There’s a serendipity to The Ruby Dolls plying their German cabaret at the Jermyn Street Theatre but they don’t dwell on it too much and why should they? There’s far more to this show than a handy homonym. On the face it, we have four cute ladies who sing songs of yesteryear, wear period outfits and smile like their lives depended on it. So far, so Pipettes.
The show’s title, Ein Abend Mit Ruby, gives away the first clue that this isn’t going to be your standard cabaret. The Dolls are quite happy to roll out songs in English, German and French and, even if your foreign language skills extend as far as wild gesticulation and speaking English loudly, you’ll find yourself gleefully singing along to words you probably never knew before. Why can’t all language lessons be like this?
What makes the Dolls’ show stand out, though, is the effort they make to wrench us out of a London theatre basement in 2010 and drop us into Berlin from the 1930s through to the 1990s in a way German poet and playwright Berthold Brecht would have approved of. He believed that theatre should have a social function and the Dolls use poetry, diary extracts and songs by or about women to tell tales of war, loss and prejudice.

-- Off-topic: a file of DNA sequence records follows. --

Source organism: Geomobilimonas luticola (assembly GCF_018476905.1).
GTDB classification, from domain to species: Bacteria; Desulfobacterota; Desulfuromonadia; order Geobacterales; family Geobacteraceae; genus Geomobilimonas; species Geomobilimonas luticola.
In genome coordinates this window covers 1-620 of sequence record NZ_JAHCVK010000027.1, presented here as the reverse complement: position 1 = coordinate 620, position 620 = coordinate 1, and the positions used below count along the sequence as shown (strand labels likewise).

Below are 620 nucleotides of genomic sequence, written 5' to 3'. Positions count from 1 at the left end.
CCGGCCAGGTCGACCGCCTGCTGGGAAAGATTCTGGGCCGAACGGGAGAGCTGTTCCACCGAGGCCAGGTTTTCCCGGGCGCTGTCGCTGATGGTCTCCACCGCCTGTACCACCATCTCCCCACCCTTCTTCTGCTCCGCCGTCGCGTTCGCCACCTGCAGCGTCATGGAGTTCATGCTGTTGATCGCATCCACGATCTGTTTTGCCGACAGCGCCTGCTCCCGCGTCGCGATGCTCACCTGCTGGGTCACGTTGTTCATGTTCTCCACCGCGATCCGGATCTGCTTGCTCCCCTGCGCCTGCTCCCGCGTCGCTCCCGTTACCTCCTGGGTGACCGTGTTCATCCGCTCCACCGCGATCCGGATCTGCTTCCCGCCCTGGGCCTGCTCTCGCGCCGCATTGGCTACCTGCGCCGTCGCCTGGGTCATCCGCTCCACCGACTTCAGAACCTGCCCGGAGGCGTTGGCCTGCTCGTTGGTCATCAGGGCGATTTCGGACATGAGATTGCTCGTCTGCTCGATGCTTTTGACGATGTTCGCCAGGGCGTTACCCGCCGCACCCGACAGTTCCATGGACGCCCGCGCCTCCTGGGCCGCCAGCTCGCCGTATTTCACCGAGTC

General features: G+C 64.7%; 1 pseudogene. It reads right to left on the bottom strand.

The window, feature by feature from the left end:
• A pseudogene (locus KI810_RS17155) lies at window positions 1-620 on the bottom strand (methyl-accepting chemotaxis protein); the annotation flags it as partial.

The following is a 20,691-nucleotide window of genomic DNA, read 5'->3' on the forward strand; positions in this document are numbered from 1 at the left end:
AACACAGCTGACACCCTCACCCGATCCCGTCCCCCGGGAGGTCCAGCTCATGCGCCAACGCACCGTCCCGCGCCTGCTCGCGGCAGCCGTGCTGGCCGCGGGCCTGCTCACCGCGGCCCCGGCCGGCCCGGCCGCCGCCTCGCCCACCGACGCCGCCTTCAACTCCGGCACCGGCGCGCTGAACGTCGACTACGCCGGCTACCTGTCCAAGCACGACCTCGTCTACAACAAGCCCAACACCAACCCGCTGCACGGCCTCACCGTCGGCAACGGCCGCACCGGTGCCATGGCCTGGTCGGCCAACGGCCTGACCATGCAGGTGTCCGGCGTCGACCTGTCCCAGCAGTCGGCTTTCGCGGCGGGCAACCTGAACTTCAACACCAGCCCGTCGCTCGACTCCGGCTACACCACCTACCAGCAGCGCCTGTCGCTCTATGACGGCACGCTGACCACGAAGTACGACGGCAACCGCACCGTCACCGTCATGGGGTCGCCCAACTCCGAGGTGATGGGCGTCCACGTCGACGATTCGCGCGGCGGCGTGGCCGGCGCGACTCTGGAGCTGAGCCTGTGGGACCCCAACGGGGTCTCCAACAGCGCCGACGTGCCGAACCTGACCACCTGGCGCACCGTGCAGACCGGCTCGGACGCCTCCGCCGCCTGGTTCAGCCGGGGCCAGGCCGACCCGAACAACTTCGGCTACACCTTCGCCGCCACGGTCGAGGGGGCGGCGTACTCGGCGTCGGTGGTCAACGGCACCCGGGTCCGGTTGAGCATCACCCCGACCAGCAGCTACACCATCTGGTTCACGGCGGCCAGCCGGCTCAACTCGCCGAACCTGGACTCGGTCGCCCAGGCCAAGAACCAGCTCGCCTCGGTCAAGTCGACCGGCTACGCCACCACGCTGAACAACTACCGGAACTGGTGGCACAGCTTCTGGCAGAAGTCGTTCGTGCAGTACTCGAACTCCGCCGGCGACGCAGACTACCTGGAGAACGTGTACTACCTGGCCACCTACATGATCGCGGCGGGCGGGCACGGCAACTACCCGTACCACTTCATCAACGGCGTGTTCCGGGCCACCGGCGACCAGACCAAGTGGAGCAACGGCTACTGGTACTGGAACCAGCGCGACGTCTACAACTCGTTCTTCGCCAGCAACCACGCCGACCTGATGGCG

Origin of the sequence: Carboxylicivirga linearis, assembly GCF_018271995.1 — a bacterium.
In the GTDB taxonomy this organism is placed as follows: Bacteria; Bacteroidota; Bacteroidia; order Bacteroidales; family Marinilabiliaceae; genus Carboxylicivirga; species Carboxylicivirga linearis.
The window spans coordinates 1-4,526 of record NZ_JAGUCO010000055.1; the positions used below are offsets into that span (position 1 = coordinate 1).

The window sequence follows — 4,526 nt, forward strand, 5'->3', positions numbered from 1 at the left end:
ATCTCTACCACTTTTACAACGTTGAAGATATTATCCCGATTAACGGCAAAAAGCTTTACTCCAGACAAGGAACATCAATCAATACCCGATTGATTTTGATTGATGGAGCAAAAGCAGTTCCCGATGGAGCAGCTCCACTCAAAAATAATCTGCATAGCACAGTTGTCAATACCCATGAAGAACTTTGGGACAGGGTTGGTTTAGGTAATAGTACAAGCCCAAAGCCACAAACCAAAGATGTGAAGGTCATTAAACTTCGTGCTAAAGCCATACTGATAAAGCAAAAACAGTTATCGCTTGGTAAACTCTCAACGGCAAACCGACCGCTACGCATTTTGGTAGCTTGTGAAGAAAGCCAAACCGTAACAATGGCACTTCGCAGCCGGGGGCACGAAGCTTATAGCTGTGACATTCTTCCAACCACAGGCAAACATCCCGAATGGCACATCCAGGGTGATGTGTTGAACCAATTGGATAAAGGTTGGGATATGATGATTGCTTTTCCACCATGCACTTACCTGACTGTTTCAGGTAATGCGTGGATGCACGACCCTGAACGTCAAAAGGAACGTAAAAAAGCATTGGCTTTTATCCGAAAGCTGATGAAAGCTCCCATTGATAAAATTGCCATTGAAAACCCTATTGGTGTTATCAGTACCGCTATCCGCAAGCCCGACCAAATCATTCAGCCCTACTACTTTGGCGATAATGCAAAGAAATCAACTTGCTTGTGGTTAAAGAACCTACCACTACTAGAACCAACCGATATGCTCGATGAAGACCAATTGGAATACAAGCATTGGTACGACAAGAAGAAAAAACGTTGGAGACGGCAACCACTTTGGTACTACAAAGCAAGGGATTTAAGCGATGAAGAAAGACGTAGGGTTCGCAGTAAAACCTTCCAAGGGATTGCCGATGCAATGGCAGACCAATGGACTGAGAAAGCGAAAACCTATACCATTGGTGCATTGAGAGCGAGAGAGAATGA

This isn’t to say that the show is a musical history lesson. No: there’s politics too. With the aid of two stuffed cows, we’re treated to witty explanations of fascism, communism and capitalism (“Capitalism is what happens when you leave people alone.”). Brecht himself gets cheeky mentions throughout the show thanks to a placard with his name on which is waved as his name is sung alongside songs by Kurt Weill and Noel Coward.
The use of foreign languages might not work outside cosmopolitan London but we admired this show for trying to be different and educational. If you're after entertainment with beats, beauty and Brecht, then it's Ruby Dolls über alles.
The Ruby Dolls will playing at the Jermyn Street Theatre this Sunday (September 26). In order to book tickets, see the theatre website here.